DiscoverAgrotourismAgros village: discover the home of roses

Agros village: discover the home of roses

Located in the Troodos mountain range, in the Pitsilia area of the Lemesos (Limassol) district, Agros sits at an altitude of 1.100 metres. The village can be reached from Lemesos by following the route B8 (from the roundabout of Polemidia), then the E801, and the F948 thereafter. Built amphitheatrically among the mountains, Agros is nestled in stunning environs of panoramic forest views, making it ideal for agrotourism. It has maintained its traditional character and customs and grows a variety of fruits and vegetables.

Troodos, Cyprus, Village, Agros, Day, Europe

The village is famous for its cultivation of roses, along with its production of cured meats (sausages, ‘Lountza’ and ‘Hiromeri’), homemade marmalades and sweets. Visitors can see these traditional practises at the workshops where rose oil distillation, sweet making and meat production take place.

Roses, Pink Roses, Flowers, Pink Flowers, Petals

Agros is in the heart of the Pitsilia region situated in a beautiful valley with a dry climate and cool springs. The village was given its name by forty monks who came to Cyprus from Asia Minor during the iconoclastic period and named it after the place they had left behind, ‘Megas Agros’.

Flowers, Petunias, Cyprus, Village, Years, Church

A 9th century monastery built by monks from Constantinople once stood where the 19th century Byzantine style church of Panagia Eleousa stands today. Agros also has a museum of icons. The village is also known for its traditional products such as aromatic rosewater, ‘hiromeri’ (smoked ham), ‘loukanika’ (spicy smoked sausages) and ‘lountza’ (smoked fillet of pork).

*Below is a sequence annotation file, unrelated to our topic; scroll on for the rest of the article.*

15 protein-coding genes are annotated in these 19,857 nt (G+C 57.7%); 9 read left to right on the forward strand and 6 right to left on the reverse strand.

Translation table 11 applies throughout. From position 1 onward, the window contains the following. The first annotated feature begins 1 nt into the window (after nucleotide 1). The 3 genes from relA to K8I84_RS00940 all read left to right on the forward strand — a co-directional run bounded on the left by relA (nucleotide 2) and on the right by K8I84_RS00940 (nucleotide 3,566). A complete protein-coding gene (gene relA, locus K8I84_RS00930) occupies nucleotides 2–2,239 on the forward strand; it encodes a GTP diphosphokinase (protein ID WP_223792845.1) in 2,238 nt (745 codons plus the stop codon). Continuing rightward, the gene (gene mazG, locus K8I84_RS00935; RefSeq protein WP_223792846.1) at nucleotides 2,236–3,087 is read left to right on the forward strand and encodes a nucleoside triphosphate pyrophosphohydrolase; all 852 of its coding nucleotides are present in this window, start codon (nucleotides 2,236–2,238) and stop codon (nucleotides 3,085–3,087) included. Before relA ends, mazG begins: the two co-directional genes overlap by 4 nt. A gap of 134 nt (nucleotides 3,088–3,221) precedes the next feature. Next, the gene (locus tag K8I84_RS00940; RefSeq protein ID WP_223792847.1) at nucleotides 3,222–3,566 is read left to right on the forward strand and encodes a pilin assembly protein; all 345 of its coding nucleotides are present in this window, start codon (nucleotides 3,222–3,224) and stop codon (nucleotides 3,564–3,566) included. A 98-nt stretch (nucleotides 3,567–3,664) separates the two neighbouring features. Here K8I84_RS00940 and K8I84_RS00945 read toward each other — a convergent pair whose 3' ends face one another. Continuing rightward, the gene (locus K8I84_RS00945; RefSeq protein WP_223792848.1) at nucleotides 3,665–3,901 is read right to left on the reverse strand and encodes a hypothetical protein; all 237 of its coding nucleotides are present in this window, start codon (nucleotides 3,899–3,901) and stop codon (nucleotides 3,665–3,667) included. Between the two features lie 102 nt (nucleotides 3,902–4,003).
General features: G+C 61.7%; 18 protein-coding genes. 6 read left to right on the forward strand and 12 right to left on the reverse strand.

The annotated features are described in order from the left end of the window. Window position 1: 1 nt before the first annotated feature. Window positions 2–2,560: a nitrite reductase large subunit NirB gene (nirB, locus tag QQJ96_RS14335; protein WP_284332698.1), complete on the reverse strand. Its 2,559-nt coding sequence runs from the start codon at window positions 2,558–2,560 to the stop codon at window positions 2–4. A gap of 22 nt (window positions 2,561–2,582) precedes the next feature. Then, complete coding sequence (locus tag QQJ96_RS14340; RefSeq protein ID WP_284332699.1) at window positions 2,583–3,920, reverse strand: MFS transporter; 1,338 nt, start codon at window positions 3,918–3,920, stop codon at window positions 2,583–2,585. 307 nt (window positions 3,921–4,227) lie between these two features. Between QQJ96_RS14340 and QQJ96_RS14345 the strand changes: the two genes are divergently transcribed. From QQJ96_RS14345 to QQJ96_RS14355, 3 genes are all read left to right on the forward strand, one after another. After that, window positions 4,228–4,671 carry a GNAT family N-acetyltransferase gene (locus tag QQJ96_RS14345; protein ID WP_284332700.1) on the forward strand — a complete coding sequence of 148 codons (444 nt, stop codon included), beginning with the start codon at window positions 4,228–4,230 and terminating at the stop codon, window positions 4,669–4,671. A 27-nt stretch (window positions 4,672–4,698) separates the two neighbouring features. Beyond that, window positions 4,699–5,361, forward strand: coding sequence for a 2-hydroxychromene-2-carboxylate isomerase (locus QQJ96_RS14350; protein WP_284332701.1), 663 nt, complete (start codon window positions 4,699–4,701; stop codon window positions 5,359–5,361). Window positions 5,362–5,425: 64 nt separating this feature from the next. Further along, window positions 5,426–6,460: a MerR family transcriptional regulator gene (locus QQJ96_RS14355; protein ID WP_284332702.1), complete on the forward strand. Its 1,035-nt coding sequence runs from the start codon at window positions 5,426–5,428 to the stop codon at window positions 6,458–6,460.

Frangoulides Museum

One of the most important museums of the island is the “Museum Fragoulidi” and it is built near the church of Panagia in the village Agros. The museum was founded in 2004 to honor Solomos Fragoulidis who was one of the greater representatives of the first generation of Cypriot artists. He is also considered a pioneer painter and hagiographer. The love between the painter and the habitants of the village was mutual and it grew during the stay of Fragoulidis in Agros from 1932 to 1934.

The Olive-mill of the Church of Agios Ioannis Prodromos in Agros:
Traditional Mill
In 1930, the olive-mill of the parish of Pera Geitonia was transferred from the underground floor of the Virgins’ School of Agros to the traditional building that is housed today, next to the church of Agios Ioannis Prodromos. This manually-operated system, with which olive producers would get their olive-oil, is in a good condition. There is a presser, a mill, knits with holes in the middles called “zempilia” and other tools and objects which all together form a small Popular Art Museum. The building is made of stone and wood and its roof is made of tiles. The entire project was completed with the guidance of the Department of Antiquities.

Traditional Presser
A similar olive-mill for the parishioners of Panagia of Agros existed until 1949 next to the fountain of “Kaouras”. It was dismantled because of the creation of the electric generator of Vrasidas Eirinarchos and was transferred at a place between the Church of Panagia and the Primary School, where the mill stones still exist.

Byzantine Chapel – Museum of the Monastery of Megas Agros 

The destruction of the historic Monastery of Megas Agros, which according to tradition had been built by monks who had come from Kyziko of Asia Minor during the period of iconoclasm, occurred in 1894. The present church of Panagia Eleousa of Agros was built in its place.

Based on the descriptions of the Monastery, a chapel- Museum was rebuilt, in which the iconostasis, the Despotic Icons of the 12th century, old books and any other objects that had been preserved from the destroyed Monastery, were placed in it. In the churchyard, the Department of Antiquities discovered not only architectural remains, but also a few samples from the Monastery’s hagiographies because its walls had been completely covered with them, as well as many hamose tiles which were used to cover the wooden roofs of the Troodos churches.

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